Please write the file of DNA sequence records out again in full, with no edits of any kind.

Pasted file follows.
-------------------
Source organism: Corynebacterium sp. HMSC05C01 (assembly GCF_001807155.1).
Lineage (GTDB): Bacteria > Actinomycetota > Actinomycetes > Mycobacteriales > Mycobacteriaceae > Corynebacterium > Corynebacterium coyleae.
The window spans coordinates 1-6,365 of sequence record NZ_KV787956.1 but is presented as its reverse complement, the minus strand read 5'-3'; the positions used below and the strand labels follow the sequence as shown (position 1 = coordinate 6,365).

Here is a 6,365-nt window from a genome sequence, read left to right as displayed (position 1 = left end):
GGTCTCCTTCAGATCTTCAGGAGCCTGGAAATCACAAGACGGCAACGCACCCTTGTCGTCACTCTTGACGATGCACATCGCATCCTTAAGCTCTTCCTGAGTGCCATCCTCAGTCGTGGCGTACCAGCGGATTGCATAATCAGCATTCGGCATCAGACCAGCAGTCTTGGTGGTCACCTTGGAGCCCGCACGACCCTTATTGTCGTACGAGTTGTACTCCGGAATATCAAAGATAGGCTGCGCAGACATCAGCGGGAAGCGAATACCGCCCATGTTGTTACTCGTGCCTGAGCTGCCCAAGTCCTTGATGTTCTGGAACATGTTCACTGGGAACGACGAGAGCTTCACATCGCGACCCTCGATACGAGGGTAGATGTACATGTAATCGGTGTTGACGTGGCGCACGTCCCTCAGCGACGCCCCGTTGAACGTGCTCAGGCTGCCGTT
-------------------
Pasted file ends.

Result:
Source organism: Corynebacterium sp. HMSC05C01 (assembly GCF_001807155.1).
Lineage (GTDB): Bacteria > Actinomycetota > Actinomycetes > Mycobacteriales > Mycobacteriaceae > Corynebacterium > Corynebacterium coyleae.
The window spans coordinates 1-6,365 of sequence record NZ_KV787956.1 but is presented as its reverse complement, the minus strand read 5'-3'; the positions used below and the strand labels follow the sequence as shown (position 1 = coordinate 6,365).

Here is a 6,365-nt window from a genome sequence, read left to right as displayed (position 1 = left end):
GGTCTCCTTCAGATCTTCAGGAGCCTGGAAATCACAAGACGGCAACGCACCCTTGTCGTCACTCTTGACGATGCACATCGCATCCTTAAGCTCTTCCTGAGTGCCATCCTCAGTCGTGGCGTACCAGCGGATTGCATAATCAGCATTCGGCATCAGACCAGCAGTCTTGGTGGTCACCTTGGAGCCCGCACGACCCTTATTGTCGTACGAGTTGTACTCCGGAATATCAAAGATAGGCTGCGCAGACATCAGCGGGAAGCGAATACCGCCCATGTTGTTACTCGTGCCTGAGCTGCCCAAGTCCTTGATGTTCTGGAACATGTTCACTGGGAACGACGAGAGCTTCACATCGCGACCCTCGATACGAGGGTAGATGTACATGTAATCGGTGTTGACGTGGCGCACGTCCCTCAGCGACGCCCCGTTGAACGTGCTCAGGCTGCCGTT